MRMS Q3 rainfall totals over the state; highest accumulations over eight inches in Chicaksaw, Bremer, Fayette counties where flooding is occurring

Flooding Ongoing in Eastern Iowa

In All Posts, Flooding by Henry Luker0 Comments

The featured graphic above truly tells the rainfall story across northern Iowa over the last few days. The data being shown is MRMS Q3 data, which combines data from NWS radars and rain gauges to generate regional rainfall estimates. This creates a desirable product, allowing estimates to be widespread in coverage, but also keeping it more accurate than the traditional data itself via rain gauge corrections. Northeast Iowa by far has seen the most rain this week, with 8-10+” being estimated over areas of Chickasaw, Bremer, and Fayette counties. Areal Flood Warnings remain in effect through this morning as many roads continue to flood, or have been closed or washed out. Some relief should be seen through the early work week with generally sunny skies expected, however another round of heavy rain is possible on Wednesday, which may exacerbate the already saturated grounds in these areas, once again leading to flooding.

Active National Weather Service Alerts, Flood Warnings Remain for Much of Northeast and East Central Iowa; Flooding is Ongoing

River Flooding

Several rivers are expected to exceed flood stage and produce moderate-to-major flooding. Flood warnings are currently in effect for the following sites:

  • Maquoketa River
    • Manchester: xyz flooding occurring (xx’), flood stage is 14′. Minor flooding (15.3′) is expected, 1.3′ over flood stage. Rise to 15.3 feet this morning. Fall below flood stage this evening.
  • Mississippi River
    • Rock Island: xyz flooding occurring (xx’), flood stage is 15′. Moderate flooding (17.2′) expected, 2.2′ over flood stage. — Rise above flood stage Sunday evening…and continue rising to 17.2 feet Tuesday morning. Fall below flood stage Thursday.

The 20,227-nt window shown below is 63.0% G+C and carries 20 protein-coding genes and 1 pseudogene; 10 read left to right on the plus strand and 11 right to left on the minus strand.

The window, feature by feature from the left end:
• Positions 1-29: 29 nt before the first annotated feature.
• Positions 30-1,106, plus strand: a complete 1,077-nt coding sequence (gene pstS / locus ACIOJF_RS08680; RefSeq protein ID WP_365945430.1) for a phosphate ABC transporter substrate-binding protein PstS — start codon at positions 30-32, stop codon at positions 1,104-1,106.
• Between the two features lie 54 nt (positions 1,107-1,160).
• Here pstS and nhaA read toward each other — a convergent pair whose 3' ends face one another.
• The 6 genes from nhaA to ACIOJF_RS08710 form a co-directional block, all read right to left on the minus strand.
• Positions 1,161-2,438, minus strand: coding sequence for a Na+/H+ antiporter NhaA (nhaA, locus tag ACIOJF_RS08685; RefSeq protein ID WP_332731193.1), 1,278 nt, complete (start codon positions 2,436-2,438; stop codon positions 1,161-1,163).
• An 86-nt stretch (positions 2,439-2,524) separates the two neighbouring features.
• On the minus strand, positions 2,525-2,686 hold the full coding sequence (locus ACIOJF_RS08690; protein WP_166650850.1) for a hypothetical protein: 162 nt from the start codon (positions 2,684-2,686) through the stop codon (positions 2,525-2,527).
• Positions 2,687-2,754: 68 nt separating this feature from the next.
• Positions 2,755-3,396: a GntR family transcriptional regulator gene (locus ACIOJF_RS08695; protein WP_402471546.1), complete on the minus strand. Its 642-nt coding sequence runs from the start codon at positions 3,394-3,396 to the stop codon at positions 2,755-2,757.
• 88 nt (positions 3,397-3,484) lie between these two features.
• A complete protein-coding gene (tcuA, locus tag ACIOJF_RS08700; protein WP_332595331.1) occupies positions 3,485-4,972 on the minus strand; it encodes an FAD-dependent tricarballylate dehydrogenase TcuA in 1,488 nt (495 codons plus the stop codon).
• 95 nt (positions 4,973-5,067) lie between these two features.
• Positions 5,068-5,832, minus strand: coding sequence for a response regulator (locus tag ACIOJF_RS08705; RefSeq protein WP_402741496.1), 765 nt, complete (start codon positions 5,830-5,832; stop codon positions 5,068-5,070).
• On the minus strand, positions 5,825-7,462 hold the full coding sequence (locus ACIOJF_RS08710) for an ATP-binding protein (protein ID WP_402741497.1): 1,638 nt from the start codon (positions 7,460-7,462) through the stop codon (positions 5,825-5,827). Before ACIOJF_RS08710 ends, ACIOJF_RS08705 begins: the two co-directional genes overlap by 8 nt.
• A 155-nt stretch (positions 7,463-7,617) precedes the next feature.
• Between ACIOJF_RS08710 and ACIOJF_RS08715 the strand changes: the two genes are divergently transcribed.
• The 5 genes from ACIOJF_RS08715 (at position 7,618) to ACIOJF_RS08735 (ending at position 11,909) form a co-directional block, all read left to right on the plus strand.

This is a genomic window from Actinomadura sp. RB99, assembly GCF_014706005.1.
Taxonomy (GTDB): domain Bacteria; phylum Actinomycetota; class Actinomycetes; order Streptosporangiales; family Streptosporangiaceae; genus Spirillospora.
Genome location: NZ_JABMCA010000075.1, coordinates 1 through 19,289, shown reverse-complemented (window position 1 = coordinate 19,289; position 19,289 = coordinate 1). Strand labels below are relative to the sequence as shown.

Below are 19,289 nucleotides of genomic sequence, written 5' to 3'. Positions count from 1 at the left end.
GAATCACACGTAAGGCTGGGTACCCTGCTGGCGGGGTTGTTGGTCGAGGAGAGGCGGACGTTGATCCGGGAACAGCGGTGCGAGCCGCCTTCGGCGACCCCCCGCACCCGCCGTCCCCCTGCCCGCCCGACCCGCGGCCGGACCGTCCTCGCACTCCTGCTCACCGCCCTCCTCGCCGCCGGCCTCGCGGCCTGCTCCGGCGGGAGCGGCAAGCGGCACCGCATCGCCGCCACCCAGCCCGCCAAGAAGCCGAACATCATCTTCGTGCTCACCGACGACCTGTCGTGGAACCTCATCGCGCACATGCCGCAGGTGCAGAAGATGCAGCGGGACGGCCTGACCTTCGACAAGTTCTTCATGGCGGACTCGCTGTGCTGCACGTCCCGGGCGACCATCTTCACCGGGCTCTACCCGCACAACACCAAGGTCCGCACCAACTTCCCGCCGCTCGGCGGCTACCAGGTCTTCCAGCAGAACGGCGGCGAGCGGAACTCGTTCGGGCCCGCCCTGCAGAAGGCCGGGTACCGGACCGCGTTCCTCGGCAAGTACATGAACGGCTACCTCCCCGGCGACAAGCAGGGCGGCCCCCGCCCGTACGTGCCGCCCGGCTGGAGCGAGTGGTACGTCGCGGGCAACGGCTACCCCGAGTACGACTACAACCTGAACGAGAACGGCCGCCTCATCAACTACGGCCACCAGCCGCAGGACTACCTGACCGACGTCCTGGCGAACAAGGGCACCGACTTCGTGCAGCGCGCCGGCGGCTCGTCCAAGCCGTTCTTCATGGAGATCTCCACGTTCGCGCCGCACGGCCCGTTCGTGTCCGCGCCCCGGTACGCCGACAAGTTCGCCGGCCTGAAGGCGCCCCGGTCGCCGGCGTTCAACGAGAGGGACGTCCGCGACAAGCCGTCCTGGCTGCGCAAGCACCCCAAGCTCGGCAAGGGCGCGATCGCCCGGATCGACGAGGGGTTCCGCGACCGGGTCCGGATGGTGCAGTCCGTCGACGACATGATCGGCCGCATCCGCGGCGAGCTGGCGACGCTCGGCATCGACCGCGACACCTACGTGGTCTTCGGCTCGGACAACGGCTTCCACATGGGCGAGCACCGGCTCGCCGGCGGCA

• Turkey River
    • Garber: Moderate flooding occurring (22.47′), flood stage is 17′. Major flooding (25′) expected, 8′ over flood stage. — The river will continue rising to near 25.0 feet by today. The river will fall below flood stage Monday morning.
  • Wapsipinicon River
    • Anamosa: No flooding occurring (7.82′), flood stage is 14.5′. Major flooding (22′) expected, 7.5′ over flood stage. — Rise above flood stage Tuesday morning…and continue rising to 22.0 feet Wednesday. Fall below flood stage Saturday morning.
    • DeWitt: Minor flooding occurring (11.29′), flood stage is 11′. Major flooding expected (12+’), 1+’ over flood stage. — Rise to 11.7 feet this morning. The river will fall below 10 feet by Tuesday morning before rising again. A second crest above 12 feet is expected around the end of the month.
    • Independence: Minor flooding occurring (12.02′), flood stage is 12′. Major flooding expected (18′), 5′ over flood stage. — Rise above flood stage this morning…and continue rising to 18.0 feet Monday. Fall below flood stage Wednesday morning.

Flood watches are currently in effect for the Cedar River at Cedar Falls, the Mississippi River at Burlington, Camanche, Gladstone, Illinois City, Keithsburg, New Boston, and Muscatine. These sites have mainly been blanketed out of caution due to high rates upstream; limited confidence has been noted in these points actually reaching flood stage. Nonetheless, worth monitoring.

River gauge observations across the state; several stages in northeast Iowa and along Mississippi River near or above flood stage; flooding will be ongoing

Year-to-Date Comparisons

The charts below show this year’s year-to-date precipitation in red. The black is the climatological average, blue is the “extreme high” for the site, dark red is the “extreme low”, with 2015 and 2016 plotted as well for reference. The story is quite different at each site. Burlington, Des Moines, and Waterloo are generally hovering around average, whereas Decorah is trending along the “extreme high” and Sioux City much below average. Additional rainfall is expected later this week which will help some areas and hurt areas with already saturated grounds.

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